Probably the biggest missing consideration is the difference in quality. The Smiths and Sullivans will experience a higher quality picture and higher quality sound than the Parkers and Jacksons, who will experience higher quality than the Hendersons and Walkers (though the Hendersons might get better quality with HDTV premium channels and a PVR capable of recording HDTV quality).

The point isn't that going to the movies costs too much, though it does. It isn't that NetFlix is cost-effective and appealing, though it is. The point is that the perceived benefits of going out to see a movie no longer outweigh the costs (monetary, opportunity, and inconvenience) for many people. Many people's perception of the benefits of going to the movies has dwindled, largely due to annoyances like commercials and an arguably greater share of lousy films. Ticket and snack prices, not to mention gas prices, have driven up the cost of going to the movies. The opportunity cost of skipping the movie theater in favor of watching something at home has been lowered by the availability of high-quality home theater systems, thus raising the opportunity cost of going to the theater. The inconvenience of leaving one's home, not to mention dealing with lines and other patrons' rudeness, hasn't changed much; many people's perception of inconvenience, however, has increased as they become more used to being entertained at home by television they actually want to watch (thanks to TiVo), DVDs, and video games.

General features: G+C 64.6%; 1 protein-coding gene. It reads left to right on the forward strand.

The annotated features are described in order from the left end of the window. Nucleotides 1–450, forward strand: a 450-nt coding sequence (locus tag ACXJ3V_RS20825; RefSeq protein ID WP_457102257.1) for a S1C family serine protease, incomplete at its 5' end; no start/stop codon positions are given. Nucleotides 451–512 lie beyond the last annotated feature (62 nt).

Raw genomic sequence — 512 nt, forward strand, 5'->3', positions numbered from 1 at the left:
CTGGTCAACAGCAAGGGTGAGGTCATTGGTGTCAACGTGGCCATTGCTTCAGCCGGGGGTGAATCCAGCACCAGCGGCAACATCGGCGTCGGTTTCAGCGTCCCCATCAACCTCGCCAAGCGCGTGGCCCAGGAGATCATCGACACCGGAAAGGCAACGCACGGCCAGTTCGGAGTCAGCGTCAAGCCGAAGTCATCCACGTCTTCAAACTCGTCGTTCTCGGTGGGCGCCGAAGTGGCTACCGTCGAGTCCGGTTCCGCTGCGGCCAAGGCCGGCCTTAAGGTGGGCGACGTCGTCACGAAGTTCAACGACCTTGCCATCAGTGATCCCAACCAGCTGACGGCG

I don't think the movie industry is doomed, nor do I think the movie theater market is drying up. Hollywood and movie theaters face greater competition than they ever have, however, and they will have to rise to the occasion and start improving the moviegoing experience. Being able to purchase tickets online and at kiosks helps. Improving the quality of movies and cutting down on boringly formulaic (Stealth, perhaps?) or ill-conceived (Deuce Bigalow, anyone?) films will help. Getting rid of those infuriating commercials will help. Going to the movies can compete with home entertainment again, but it will require some changes.

This page is powered by Blogger. Isn't yours?